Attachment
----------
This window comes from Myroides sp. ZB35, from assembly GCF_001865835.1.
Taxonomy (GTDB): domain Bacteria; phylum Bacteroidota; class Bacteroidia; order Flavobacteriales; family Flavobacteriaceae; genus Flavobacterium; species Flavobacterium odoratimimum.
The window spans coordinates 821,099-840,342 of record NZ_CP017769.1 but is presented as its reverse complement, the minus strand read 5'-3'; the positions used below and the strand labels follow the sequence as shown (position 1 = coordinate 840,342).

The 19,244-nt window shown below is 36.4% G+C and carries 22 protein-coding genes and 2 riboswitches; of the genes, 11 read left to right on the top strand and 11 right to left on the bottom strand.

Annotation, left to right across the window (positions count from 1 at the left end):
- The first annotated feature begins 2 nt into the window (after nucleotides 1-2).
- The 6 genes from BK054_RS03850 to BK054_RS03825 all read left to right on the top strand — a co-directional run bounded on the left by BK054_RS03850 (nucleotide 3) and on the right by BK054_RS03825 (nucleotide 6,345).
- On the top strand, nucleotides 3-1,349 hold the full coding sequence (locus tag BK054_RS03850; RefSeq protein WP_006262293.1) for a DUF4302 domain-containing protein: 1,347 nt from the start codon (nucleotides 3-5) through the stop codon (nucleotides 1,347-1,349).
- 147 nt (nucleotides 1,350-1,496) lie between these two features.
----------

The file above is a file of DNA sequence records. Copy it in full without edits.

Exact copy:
This window comes from Myroides sp. ZB35, from assembly GCF_001865835.1.
Taxonomy (GTDB): domain Bacteria; phylum Bacteroidota; class Bacteroidia; order Flavobacteriales; family Flavobacteriaceae; genus Flavobacterium; species Flavobacterium odoratimimum.
The window spans coordinates 821,099-840,342 of record NZ_CP017769.1 but is presented as its reverse complement, the minus strand read 5'-3'; the positions used below and the strand labels follow the sequence as shown (position 1 = coordinate 840,342).

The 19,244-nt window shown below is 36.4% G+C and carries 22 protein-coding genes and 2 riboswitches; of the genes, 11 read left to right on the top strand and 11 right to left on the bottom strand.

Annotation, left to right across the window (positions count from 1 at the left end):
- The first annotated feature begins 2 nt into the window (after nucleotides 1-2).
- The 6 genes from BK054_RS03850 to BK054_RS03825 all read left to right on the top strand — a co-directional run bounded on the left by BK054_RS03850 (nucleotide 3) and on the right by BK054_RS03825 (nucleotide 6,345).
- On the top strand, nucleotides 3-1,349 hold the full coding sequence (locus tag BK054_RS03850; RefSeq protein WP_006262293.1) for a DUF4302 domain-containing protein: 1,347 nt from the start codon (nucleotides 3-5) through the stop codon (nucleotides 1,347-1,349).
- 147 nt (nucleotides 1,350-1,496) lie between these two features.